Twelve days after announcing its imminent merger with Kronos Inc., Ultimate Software kicked off its 2020 users conference with a concerted effort to assure customers any resulting changes would be good changes.
“I believe with everything in me that this is a merger like no other,” Kronos CEO Aron Ain, who will lead the combined company, told attendees during Tuesday morning’s keynote at Ultimate Connections 2020. “When did two organizations that are so similar in size—but more importantly, so similar in culture, in orientation about how they think about training their people and how they think about treating their customers—come together?”Ultimate Software's message at Connections: "UltiPro is here to stay and here to grow." @UltimateHCM @Kronos #HR #HRTech Click To Tweet
Ain positioned the merger as the combination of two companies with strong products, complimentary customer sets and exceptional cultures. As Ultimate founding CEO Scott Scherr and his successor, Adam Rogers, did in previous years, he stressed the importance of workplace culture to the company’s success, and said Kronos has a similar commitment.
“Great organizations are powered by great people. Great people produce better products and deliver better services. You have better outcomes,” he said. And while he shared no specifics, Ain indicated the new company viewed culture as a strategic tool. “Great people have choices about where they work, and if you don’t create an engaged environment for those people who want to stay, great people will do what they can do every day—which is go get another job,” he said.
As they have from the beginning, Ultimate, Kronos and Hellman & Friedman, the private equity firm that controls them both, positioned the merger as a growth strategy. “This is not a cost-savings story,” said Ain. The company plans to add “thousands of jobs … in the coming years because we’ll need thousands of people to meet the plans for the goals and ambitions we have.”
Kronos and Ultimate have said the new company will hire around 3,000 people over the next three years. However, at Connections some sources said they were told the actual number may be 6,000 over six years.
New Products, Not Necessarily Integration
What will all of those employees work on? More product, for one thing. Today the two companies spend a combined $500 million annually in product development, Ain said. That will increase by $350 million a year.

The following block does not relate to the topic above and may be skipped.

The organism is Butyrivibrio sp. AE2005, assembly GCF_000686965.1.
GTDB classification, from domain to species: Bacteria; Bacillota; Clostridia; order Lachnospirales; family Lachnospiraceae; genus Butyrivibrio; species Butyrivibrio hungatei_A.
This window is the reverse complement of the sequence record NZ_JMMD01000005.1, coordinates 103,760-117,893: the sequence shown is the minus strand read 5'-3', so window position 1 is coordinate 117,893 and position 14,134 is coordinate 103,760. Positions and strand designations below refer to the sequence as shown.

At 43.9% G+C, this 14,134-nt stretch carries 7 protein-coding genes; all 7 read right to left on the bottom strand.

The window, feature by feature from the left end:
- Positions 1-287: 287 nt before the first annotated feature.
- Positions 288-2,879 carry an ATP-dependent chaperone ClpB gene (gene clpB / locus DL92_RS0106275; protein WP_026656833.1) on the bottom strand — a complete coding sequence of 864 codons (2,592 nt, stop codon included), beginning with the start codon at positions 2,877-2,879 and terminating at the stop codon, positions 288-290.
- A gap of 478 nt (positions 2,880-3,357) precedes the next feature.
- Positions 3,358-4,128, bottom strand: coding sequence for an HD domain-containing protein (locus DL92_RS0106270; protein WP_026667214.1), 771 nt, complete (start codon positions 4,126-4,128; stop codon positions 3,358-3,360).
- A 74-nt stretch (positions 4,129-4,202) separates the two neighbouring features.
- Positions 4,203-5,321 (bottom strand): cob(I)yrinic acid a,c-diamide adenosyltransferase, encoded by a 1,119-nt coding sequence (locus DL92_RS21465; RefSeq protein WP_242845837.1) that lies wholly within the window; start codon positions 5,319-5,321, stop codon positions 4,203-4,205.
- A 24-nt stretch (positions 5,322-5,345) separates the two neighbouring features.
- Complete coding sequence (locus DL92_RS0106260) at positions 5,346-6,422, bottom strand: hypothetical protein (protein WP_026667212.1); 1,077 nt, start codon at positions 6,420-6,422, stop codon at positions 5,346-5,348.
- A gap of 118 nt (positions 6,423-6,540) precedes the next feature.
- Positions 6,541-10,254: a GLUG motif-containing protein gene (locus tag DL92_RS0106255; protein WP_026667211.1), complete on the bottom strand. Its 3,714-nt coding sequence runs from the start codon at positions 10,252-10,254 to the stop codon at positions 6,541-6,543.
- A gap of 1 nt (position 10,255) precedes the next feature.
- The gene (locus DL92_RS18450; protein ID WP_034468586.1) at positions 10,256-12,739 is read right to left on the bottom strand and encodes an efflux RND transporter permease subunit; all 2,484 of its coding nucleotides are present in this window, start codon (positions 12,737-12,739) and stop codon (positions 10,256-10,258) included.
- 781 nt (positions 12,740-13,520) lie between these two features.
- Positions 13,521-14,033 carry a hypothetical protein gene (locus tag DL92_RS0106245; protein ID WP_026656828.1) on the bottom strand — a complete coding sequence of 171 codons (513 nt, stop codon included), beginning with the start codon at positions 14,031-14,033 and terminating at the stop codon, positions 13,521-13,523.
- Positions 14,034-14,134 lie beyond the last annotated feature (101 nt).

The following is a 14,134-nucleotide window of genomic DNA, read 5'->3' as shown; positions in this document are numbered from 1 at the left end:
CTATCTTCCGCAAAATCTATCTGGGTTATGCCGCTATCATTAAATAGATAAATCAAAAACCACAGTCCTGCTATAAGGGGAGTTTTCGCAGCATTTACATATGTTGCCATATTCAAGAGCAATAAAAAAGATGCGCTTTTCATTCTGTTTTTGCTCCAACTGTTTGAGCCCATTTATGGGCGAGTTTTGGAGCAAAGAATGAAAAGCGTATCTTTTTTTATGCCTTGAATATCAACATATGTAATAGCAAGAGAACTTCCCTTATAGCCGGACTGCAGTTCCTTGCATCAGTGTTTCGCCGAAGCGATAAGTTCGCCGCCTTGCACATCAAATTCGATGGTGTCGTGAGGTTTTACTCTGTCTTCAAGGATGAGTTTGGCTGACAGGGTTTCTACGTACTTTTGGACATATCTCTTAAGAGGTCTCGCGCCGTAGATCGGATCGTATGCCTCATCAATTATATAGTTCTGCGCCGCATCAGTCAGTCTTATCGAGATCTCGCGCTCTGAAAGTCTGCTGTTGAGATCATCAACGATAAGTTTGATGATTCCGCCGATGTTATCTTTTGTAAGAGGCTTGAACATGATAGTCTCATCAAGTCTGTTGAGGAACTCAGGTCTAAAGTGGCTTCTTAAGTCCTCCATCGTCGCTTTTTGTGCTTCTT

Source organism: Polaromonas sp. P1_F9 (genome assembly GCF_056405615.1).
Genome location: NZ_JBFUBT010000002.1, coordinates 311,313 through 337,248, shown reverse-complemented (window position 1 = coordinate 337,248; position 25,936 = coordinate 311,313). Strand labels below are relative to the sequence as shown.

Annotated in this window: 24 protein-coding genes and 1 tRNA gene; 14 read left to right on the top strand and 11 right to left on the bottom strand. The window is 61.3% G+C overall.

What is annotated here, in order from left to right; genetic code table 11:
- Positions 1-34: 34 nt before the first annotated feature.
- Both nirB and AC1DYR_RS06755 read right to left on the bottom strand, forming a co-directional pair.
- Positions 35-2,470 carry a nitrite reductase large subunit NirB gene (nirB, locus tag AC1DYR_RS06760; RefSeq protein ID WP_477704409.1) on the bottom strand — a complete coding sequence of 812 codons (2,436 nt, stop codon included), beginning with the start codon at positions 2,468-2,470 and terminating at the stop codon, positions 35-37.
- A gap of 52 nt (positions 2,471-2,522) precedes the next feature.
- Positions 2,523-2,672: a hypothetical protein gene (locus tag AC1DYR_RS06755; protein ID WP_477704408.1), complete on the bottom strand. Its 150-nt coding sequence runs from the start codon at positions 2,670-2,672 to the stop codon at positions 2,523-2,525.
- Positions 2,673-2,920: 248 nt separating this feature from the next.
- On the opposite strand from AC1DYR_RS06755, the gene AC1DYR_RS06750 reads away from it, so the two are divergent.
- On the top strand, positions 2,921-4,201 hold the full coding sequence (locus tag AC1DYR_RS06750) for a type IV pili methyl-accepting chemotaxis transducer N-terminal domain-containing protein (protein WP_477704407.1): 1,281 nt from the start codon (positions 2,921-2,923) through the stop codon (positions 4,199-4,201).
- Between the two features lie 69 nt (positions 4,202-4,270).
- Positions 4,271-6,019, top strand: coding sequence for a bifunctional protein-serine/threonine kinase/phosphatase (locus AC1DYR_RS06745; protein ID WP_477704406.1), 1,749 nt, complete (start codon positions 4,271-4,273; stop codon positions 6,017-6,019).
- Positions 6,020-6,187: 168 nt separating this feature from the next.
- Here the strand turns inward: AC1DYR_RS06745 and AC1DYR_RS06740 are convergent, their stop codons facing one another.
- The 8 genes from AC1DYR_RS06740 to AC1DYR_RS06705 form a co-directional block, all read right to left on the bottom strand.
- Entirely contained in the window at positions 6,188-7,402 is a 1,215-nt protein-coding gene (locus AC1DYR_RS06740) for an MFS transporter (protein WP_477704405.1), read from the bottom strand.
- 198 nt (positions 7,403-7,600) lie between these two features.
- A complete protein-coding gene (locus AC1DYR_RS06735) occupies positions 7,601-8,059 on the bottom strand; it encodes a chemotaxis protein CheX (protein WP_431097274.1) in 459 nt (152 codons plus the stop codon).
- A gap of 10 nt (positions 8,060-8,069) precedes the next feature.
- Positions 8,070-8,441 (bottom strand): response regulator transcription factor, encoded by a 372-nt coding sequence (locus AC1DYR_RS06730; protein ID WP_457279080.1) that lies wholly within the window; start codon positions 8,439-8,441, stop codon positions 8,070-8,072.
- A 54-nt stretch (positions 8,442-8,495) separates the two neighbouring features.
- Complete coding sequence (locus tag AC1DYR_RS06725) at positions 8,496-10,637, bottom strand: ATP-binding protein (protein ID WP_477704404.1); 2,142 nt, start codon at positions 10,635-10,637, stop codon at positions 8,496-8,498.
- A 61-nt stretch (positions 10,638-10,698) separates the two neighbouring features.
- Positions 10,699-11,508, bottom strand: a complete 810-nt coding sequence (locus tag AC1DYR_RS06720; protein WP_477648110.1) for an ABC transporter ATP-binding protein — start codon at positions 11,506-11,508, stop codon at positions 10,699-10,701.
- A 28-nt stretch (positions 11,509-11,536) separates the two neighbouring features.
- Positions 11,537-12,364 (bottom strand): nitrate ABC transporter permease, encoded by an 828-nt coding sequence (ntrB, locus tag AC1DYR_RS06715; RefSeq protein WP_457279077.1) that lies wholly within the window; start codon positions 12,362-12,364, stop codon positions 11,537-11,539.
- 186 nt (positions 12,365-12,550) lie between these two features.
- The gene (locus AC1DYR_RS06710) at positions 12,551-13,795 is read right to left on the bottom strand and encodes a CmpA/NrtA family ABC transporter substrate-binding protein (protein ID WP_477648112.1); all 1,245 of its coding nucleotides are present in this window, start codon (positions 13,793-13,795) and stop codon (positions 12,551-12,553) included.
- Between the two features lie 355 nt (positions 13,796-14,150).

Ain soft pedaled the notion of integrating Kronos’s and Ultimate’s products, though he allowed that their technologies could be integrated at the database and application layers in “ways that make sense.” Saying he wanted to be “crystal clear,” he told the audience that “UltiPro isn’t only here to stay, but it’s here to grow and it’s here to improve.”
Together, Kronos and Ultimate Software will be a company with $3 billion in revenue, more than 12,000 employees world-wide, and an enterprise value of $22 billion.
Analysts say the merger is logical and plays to each company’s strengths. While there’s much discussion as to the precise thinking behind the move, there’s general agreement that Ultimate doesn’t have a particularly strong workforce management component, while Kronos isn’t known for its HCM solution. Together, the companies will offer a suite of tools that touches nearly every facet of workforce and human capital management.
The merger was announced just about a year after Hellman & Friedman took Ultimate private in an $11 billion transaction. (H&F acquired Kronos in 2007.) At the time, H&F declined to acknowledge whether it saw any synergies between the companies, saying only that Ultimate would “operate independently within H&F’s portfolio.”
Disclaimer: Ultimate Software is a sponsor of the HCM Technology Report.
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Image: Lynne Goldman